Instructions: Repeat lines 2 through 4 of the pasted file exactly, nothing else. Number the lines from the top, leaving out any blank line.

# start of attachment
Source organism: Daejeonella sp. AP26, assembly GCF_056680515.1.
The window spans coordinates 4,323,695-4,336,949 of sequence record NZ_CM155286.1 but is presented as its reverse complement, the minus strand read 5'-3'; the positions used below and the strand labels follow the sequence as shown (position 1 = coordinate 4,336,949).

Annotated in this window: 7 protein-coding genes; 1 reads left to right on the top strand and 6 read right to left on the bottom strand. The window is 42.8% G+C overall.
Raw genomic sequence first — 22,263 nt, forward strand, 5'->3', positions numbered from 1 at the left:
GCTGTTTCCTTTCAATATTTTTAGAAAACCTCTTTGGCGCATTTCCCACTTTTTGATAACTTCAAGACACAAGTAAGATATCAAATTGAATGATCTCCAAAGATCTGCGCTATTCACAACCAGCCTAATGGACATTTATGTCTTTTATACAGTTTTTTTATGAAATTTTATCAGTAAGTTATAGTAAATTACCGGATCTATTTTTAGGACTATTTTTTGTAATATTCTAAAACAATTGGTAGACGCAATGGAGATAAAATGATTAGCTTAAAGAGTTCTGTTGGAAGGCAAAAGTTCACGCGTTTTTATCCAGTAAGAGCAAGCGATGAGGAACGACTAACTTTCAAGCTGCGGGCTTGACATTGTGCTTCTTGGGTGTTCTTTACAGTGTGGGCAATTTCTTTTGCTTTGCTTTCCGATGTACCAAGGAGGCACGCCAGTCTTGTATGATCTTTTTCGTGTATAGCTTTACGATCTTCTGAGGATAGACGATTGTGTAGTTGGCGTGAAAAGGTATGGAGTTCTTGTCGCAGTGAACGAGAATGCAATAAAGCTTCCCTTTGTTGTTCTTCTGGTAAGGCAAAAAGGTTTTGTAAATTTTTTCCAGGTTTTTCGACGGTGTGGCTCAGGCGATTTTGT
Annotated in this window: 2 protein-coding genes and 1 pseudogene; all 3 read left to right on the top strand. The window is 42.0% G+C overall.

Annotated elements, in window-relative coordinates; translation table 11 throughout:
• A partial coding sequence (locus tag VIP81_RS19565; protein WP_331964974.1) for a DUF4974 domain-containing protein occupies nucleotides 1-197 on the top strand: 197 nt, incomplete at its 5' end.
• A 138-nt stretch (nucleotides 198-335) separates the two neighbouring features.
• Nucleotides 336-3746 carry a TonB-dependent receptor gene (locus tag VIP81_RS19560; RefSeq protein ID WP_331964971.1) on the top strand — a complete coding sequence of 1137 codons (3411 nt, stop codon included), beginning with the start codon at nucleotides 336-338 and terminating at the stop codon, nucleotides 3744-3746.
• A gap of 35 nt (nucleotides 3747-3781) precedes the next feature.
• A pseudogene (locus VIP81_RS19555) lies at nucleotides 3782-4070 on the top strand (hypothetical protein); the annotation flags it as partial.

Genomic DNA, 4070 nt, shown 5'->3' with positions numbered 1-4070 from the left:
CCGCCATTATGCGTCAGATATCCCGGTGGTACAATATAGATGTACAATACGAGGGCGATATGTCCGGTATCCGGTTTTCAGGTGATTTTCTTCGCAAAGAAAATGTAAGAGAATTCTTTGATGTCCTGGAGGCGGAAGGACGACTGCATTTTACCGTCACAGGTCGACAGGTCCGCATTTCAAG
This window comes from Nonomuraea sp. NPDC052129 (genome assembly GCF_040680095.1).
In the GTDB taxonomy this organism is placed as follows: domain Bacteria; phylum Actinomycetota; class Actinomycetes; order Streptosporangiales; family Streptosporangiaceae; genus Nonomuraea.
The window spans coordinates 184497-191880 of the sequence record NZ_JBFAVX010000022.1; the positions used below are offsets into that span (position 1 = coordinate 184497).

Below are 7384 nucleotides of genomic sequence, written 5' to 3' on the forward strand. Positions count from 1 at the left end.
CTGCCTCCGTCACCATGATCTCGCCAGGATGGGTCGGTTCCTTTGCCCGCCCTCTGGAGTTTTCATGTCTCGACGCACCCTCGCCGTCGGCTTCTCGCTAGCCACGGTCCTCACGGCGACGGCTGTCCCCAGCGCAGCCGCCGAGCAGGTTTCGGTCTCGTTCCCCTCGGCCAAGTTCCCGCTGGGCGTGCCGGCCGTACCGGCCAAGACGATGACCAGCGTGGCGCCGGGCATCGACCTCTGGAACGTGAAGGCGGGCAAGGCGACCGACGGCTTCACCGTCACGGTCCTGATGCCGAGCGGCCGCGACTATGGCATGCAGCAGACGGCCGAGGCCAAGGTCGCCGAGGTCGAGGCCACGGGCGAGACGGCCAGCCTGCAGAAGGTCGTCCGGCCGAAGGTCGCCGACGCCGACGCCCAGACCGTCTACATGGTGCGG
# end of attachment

The window spans coordinates 4,323,695-4,336,949 of sequence record NZ_CM155286.1 but is presented as its reverse complement, the minus strand read 5'-3'; the positions used below and the strand labels follow the sequence as shown (position 1 = coordinate 4,336,949).

Annotated in this window: 7 protein-coding genes; 1 reads left to right on the top strand and 6 read right to left on the bottom strand. The window is 42.8% G+C overall.
Raw genomic sequence first — 22,263 nt, forward strand, 5'->3', positions numbered from 1 at the left: